Intraspecific trait variability shapes leaf trait response to altered fire regimes

Rachel M. Mitchell, Greg M. Ames, Justin P. Wright

Research output: Contribution to journalArticlepeer-review

9 Scopus citations


Background and Aims: Understanding impacts of altered disturbance regimes on community structure and function is a key goal for community ecology. Functional traits link species composition to ecosystem functioning. Changes in the distribution of functional traits at community scales in response to disturbance can be driven not only by shifts in species composition, but also by shifts in intraspecific trait values. Understanding the relative importance of these two processes has important implications for predicting community responses to altered disturbance regimes. Methods: We experimentally manipulated fire return intervals in replicated blocks of a fire-adapted, longleaf pine (Pinus palustris) ecosystem in North Carolina, USA and measured specific leaf area (SLA), leaf dry matter content (LDMC) and compositional responses along a lowland to upland gradient over a 4 year period. Plots were burned between zero and four times. Using a trait-based approach, we simulate hypothetical scenarios which allow species presence, abundance or trait values to vary over time and compare these with observed traits to understand the relative contributions of each of these three processes to observed trait patterns at the study site. We addressed the following questions. (1) How do changes in the fire regime affect community composition, structure and community-level trait responses? (2) Are these effects consistent across a gradient of fire intensity? (3) What are the relative contributions of species turnover, changes in abundance and changes in intraspecific trait values to observed changes in community-weighted mean (CWM) traits in response to altered fire regime? Key Results: We found strong evidence that altered fire return interval impacted understorey plant communities. The number of fires a plot experienced significantly affected the magnitude of its compositional change and shifted the ecotone boundary separating shrub-dominated lowland areas from grass-dominated upland areas, with suppression sites (0 burns) experiencing an upland shift and annual burn sites a lowland shift. We found significant effects of burn regimes on the CWM of SLA, and that observed shifts in both SLA and LDMC were driven primarily by intraspecific changes in trait values. Conclusions: In a fire-adapted ecosystem, increased fire frequency altered community composition and structure of the ecosystem through changes in the position of the shrub line. We also found that plant traits responded directionally to increased fire frequency, with SLA decreasing in response to fire frequency across the environmental gradient. For both SLA and LDMC, nearly all of the observed changes in CWM traits were driven by intraspecific variation.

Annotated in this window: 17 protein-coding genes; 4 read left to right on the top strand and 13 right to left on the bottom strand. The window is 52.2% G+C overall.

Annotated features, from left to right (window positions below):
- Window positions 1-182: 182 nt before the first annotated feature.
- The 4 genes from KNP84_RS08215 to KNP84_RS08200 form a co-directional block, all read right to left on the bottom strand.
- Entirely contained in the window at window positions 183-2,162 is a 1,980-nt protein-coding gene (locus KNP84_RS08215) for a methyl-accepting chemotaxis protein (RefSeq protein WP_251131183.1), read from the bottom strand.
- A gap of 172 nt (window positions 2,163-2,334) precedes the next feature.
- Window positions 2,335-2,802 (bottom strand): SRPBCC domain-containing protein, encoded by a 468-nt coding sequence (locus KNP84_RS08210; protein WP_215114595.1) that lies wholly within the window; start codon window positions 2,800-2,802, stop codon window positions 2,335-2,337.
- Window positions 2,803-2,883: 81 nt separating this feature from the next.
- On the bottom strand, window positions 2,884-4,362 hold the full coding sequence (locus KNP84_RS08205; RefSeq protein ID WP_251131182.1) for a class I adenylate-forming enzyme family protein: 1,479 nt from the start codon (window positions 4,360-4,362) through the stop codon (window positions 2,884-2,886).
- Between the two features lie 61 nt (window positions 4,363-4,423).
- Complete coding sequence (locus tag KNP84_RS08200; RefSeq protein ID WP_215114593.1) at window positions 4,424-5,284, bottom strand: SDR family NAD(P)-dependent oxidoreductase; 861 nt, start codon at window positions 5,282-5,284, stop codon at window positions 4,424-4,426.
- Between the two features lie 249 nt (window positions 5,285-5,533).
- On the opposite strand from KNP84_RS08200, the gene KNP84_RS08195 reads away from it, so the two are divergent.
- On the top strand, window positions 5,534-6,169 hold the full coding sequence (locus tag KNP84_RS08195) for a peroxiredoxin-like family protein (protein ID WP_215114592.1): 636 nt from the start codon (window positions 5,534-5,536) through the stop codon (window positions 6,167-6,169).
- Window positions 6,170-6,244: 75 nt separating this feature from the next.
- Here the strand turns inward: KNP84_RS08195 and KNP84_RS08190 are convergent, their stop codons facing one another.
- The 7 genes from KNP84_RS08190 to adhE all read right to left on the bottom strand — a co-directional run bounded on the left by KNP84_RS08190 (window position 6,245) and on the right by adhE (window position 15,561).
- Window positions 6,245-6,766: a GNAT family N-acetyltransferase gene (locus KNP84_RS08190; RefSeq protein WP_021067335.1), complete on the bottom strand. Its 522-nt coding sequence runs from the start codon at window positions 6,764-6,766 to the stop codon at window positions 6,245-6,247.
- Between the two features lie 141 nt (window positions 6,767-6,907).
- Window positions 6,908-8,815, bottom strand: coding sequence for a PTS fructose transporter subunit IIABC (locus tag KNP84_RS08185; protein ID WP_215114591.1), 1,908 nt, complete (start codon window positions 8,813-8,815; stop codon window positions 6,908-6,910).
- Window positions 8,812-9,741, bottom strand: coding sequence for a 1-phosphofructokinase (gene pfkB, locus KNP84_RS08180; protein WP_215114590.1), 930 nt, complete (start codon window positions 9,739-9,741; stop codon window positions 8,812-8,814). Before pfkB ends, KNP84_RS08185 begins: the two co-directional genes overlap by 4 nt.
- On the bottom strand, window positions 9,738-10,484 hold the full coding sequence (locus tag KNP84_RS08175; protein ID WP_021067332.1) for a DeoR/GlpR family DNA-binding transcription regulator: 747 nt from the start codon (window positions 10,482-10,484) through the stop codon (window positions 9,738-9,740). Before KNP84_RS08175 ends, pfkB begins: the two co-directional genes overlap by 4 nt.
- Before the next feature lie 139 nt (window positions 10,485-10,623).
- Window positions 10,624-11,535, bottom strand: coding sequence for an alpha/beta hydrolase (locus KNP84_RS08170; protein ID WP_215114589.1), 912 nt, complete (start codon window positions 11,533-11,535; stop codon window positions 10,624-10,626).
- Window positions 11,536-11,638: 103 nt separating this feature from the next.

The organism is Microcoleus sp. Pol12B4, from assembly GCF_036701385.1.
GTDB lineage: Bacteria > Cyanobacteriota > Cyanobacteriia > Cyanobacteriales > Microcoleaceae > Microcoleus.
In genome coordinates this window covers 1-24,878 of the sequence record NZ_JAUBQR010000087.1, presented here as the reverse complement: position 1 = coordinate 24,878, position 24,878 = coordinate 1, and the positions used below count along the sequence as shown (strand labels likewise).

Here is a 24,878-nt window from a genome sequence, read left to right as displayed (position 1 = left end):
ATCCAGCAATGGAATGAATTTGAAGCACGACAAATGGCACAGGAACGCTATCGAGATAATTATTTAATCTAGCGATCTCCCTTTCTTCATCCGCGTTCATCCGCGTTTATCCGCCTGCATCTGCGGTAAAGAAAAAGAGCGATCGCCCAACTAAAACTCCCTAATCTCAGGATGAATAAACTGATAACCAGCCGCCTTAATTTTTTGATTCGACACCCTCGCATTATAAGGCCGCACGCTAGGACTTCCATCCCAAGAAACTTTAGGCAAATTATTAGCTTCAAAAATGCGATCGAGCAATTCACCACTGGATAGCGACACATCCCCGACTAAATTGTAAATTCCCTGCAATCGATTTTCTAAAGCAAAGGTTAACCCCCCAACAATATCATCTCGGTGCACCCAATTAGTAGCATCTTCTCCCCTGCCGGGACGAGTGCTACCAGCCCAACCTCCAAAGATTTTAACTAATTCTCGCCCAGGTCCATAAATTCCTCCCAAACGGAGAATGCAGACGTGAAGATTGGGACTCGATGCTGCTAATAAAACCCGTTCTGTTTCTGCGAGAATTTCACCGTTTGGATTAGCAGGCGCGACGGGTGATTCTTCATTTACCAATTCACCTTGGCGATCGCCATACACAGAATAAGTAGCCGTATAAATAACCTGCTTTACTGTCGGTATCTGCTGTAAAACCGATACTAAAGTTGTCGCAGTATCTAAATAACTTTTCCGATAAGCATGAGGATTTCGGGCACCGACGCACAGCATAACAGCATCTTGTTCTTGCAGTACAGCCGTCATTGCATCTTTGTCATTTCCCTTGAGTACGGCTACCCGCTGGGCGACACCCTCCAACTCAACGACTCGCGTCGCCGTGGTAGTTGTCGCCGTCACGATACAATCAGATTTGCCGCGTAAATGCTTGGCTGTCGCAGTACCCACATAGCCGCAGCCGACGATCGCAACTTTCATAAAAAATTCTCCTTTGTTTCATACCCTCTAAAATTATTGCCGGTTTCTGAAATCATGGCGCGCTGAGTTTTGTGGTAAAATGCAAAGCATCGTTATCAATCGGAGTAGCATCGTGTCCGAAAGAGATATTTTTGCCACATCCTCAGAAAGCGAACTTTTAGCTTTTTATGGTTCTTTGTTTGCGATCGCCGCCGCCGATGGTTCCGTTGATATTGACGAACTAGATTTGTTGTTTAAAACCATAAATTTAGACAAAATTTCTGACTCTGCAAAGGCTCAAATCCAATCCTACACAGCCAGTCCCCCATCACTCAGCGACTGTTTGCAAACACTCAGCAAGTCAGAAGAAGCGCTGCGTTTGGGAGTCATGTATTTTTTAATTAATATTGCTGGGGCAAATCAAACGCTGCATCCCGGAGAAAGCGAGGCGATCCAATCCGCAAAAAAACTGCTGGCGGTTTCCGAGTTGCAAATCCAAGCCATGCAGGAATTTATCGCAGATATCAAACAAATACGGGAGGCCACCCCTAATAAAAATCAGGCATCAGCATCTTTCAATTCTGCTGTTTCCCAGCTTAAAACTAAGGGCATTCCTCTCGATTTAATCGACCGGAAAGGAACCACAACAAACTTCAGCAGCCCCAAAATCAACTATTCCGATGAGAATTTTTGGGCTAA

Original languageEnglish (US)
Pages (from-to)543-552
Number of pages10
JournalAnnals of Botany
Issue number4
StatePublished - Apr 1 2021


  • Aristida stricta
  • Pinus palustris
  • community-weighted means
  • disturbance
  • ecotone
  • fire
  • intraspecific variation
  • longleaf pine
  • specific leaf area

ASJC Scopus subject areas

  • Plant Science


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